NewEnergyNews: Is the World’s Biggest PV Project About to Get Stopped Cold?

NewEnergyNews

Gleanings from the web and the world, condensed for convenience, illustrated for enlightenment, arranged for impact...

Every day is Earth Day.

YESTERDAY

  • THE STUDY: THE ECONOMIC ADVANTAGES OF NEW ENERGY – THE NORTH CAROLINA CASE
  • QUICK NEWS, April 22: ON EARTH – A QUICK LOOK BACK; OBSERVATIONS FOR EARTH DAY (continued); OBAMA ADMIN UPS BACKING FOR NEW ENERGY
  • -------------------

    GET THE DAILY HEADLINES EMAIL: CLICK HERE TO SUBMIT YOUR EMAIL ADDRESS OR SEND YOUR EMAIL ADDRESS TO: herman@NewEnergyNews.net

    -------------------

    THE DAY BEFORE

  • THE STUDY: THE U.S. NEW ENERGY MARKET NOW AND AHEAD
  • QUICK NEWS, April 21: OBSERVATIONS FOR EARTH DAY; BACK TO OWNERSHIP IN SOLAR; 15X GROWTH FOR ASIA PACIFIC MIDROGRIDS
  • THE DAY BEFORE THE DAY BEFORE

  • Weekend Video: Happy Birthday Solar Cell
  • Weekend Video: Offshore Wind As A Hurricane A Wall
  • Weekend Video: Get On The Climate Policy Train
  • THE DAY BEFORE THAT

  • FRIDAY WORLD HEADLINE-THE SOLAR CELL TURNS 60, Part 5 (continued from yesterday)
  • FRIDAY WORLD HEADLINE-THE SOLAR CELL TURNS 60, Part 6
  • FRIDAY WORLD HEADLINE-THE SOLAR CELL TURNS 60, Part 7
  • FRIDAY WORLD HEADLINE-THE SOLAR CELL TURNS 60, Part 8
  • AND THE DAY BEFORE THAT

    THINGS-TO-THINK-ABOUT THURSDAY, April 17:

  • TTTA Thursday-THE SOLAR CELL TURNS 60, Part 1
  • TTTA Thursday-THE SOLAR CELL TURNS 60, Part 2
  • TTTA Thursday-THE SOLAR CELL TURNS 60, Part 3
  • TTTA Thursday-THE SOLAR CELL TURNS 60, Part 4
  • THE LAST DAY UP HERE

  • THE STUDY: NEW ENERGY POSSIBILITIES – THE MICHIGAN EXAMPLE
  • QUICK NEWS, April 16: THE RACE AGAINST CLIMATE CHANGE; THE FAST RISING POTENTIAL OF U.S. NEW ENERGY; BIG TEXAS WIND SHRINKS ELECTRICITY MRKT PRICE
  • --------------------------

    --------------------------

    Anne B. Butterfield of Daily Camera and Huffington Post, is a biweekly contributor to NewEnergyNews

  • Another Tipping Point: US Coal Supply Decline So Real Even West Virginia Concurs (REPORT)

    November 26, 2013 (Huffington Post via NewEnergyNews)

    Everywhere we turn, environmental news is filled with horrid developments and glimpses of irreversible tipping points.

    Just a handful of examples are breathtaking: Scientists have dared to pinpoint the years at which locations around the world may reach runaway heat, and in the northern hemisphere it's well in sight for our children: 2047. Survivors of Superstorm Sandy are packing up as costs of repair and insurance go out of reach, one threat that climate science has long predicted. Or we could simply talk about the plight of bees and the potential impact on food supplies. Surprising no one who explores the Pacific Ocean, sailor Ivan MacFadyen described long a journey dubbed The Ocean is Broken, in which he saw vast expanses of trash and almost no wildlife save for a whale struggling a with giant tumor on its head, evoking the tons of radioactive water coming daily from Fukushima's lamed nuclear power center. Rampaging fishing methods and ocean acidification are now reported as causing the overpopulation of jellyfish that have jammed the intakes of nuclear plants around the world. Yet the shutting down of nuclear plants is a trifling setback compared with the doom that can result in coming days at Fukushima in the delicate job to extract bent and spent fuel rods from a ruined storage tank, a project dubbed "radioactive pick up sticks."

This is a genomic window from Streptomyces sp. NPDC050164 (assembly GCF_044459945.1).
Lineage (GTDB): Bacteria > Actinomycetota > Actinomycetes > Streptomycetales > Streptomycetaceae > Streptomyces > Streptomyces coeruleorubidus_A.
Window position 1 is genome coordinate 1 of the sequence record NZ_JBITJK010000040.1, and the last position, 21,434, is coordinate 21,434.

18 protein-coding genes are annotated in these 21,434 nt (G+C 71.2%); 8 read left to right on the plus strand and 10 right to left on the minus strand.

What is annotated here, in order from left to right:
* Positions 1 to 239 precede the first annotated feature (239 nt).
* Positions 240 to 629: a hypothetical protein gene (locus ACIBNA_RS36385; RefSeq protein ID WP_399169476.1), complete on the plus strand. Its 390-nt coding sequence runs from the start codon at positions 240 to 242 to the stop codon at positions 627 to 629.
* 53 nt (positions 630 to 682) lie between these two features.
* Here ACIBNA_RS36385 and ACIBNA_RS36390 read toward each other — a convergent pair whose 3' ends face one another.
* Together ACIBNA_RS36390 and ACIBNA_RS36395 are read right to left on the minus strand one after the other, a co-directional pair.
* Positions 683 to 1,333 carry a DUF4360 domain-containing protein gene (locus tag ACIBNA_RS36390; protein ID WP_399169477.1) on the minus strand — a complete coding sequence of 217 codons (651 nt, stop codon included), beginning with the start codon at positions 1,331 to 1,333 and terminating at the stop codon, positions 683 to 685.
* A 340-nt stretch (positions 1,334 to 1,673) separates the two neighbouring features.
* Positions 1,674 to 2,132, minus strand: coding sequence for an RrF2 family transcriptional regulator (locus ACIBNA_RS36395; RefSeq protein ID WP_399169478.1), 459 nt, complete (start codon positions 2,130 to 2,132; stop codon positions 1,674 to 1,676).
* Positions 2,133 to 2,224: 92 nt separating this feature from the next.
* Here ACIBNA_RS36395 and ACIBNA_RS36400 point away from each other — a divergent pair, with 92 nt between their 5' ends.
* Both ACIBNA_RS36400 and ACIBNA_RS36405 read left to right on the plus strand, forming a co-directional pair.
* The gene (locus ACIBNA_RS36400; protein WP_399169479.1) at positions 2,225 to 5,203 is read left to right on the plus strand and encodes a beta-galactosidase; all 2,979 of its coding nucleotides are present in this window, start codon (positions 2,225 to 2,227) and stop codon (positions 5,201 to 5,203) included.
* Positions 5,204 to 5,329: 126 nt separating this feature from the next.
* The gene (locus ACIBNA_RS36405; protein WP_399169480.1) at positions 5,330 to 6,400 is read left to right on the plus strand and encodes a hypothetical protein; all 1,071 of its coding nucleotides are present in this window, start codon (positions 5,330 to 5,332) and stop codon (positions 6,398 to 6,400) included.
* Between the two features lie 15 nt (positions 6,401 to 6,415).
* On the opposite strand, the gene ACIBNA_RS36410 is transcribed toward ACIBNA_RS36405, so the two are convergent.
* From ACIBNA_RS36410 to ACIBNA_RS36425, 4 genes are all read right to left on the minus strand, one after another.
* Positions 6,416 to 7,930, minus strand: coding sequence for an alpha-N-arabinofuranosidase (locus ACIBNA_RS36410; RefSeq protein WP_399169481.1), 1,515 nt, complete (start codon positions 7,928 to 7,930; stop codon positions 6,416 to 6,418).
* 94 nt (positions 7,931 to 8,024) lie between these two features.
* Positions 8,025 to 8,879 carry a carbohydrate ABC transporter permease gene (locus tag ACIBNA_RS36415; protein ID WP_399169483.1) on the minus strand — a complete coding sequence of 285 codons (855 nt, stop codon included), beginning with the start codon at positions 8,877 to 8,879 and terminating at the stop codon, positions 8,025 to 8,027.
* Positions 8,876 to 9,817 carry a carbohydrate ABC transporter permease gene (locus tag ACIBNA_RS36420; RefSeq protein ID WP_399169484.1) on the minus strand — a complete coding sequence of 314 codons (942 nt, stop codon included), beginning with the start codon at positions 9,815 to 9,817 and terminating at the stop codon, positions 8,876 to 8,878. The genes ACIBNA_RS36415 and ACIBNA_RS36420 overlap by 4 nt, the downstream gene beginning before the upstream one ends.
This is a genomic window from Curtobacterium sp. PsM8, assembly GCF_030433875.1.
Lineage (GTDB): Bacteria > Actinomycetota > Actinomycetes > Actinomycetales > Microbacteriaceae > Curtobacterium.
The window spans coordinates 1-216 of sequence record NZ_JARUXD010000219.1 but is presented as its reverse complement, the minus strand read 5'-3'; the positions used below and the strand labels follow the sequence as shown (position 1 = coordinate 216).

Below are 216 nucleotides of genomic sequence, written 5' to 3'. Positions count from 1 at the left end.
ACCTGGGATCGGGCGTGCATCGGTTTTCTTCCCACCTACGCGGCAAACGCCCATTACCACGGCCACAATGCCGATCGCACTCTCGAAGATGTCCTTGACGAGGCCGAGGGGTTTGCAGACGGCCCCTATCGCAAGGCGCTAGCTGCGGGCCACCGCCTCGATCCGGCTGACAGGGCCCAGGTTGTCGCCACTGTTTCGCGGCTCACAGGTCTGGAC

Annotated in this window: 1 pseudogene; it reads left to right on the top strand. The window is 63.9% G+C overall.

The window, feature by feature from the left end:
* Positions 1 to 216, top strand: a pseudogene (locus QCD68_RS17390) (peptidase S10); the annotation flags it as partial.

With all these horrors to ponder you wouldn't expect to hear that you should also worry about the United States running out of coal. But you would be wrong, says Leslie Glustrom, founder and research director for Clean Energy Action. Her contention is that we've passed the peak in our nation's legendary supply of coal that powers over one-third of our grid capacity. This grim news is faithfully spelled out in three reports, with the complete story told in Warning: Faulty Reporting of US Coal Reserves (pdf). (Disclosure: I serve on CEA's board and have known the author for years.)

    Glustrom's research presents a sea change in how we should understand our energy challenges, or experience grim consequences. It's not only about toxic and heat-trapping emissions anymore; it's also about having enough energy generation to run big cities and regions that now rely on coal. Glustrom worries openly about how commerce will go on in many regions in 2025 if they don't plan their energy futures right.

    2013-11-05-FigureES4_FULL.jpgclick to enlarge

    Scrutinizing data for prices on delivered coal nationwide, Glustrom's new report establishes that coal's price has risen nearly 8 percent annually for eight years, roughly doubling, due mostly to thinner, deeper coal seams plus costlier diesel transport expenses. Higher coal prices in a time of "cheap" natural gas and affordable renewables means coal companies are lamed by low or no profits, as they hold debt levels that dwarf their market value and carry very high interest rates.

    2013-11-05-Table_ES2_FULL.jpgclick to enlarge

    2013-11-05-Figure_ES2_FULL.jpg

    One leading coal company, Patriot, filed for bankruptcy last year; many others are also struggling under bankruptcy watch and not eager to upgrade equipment for the tougher mining ahead. Add to this the bizarre event this fall of a coal lease failing to sell in Wyoming's Powder River Basin, the "Fort Knox" of the nation's coal supply, with some pundits agreeing this portends a tightening of the nation's coal supply, not to mention the array of researchers cited in the report. Indeed, at the mid point of 2013, only 488 millions tons of coal were produced in the U.S.; unless a major catch up happens by year-end, 2013 may be as low in production as 1993.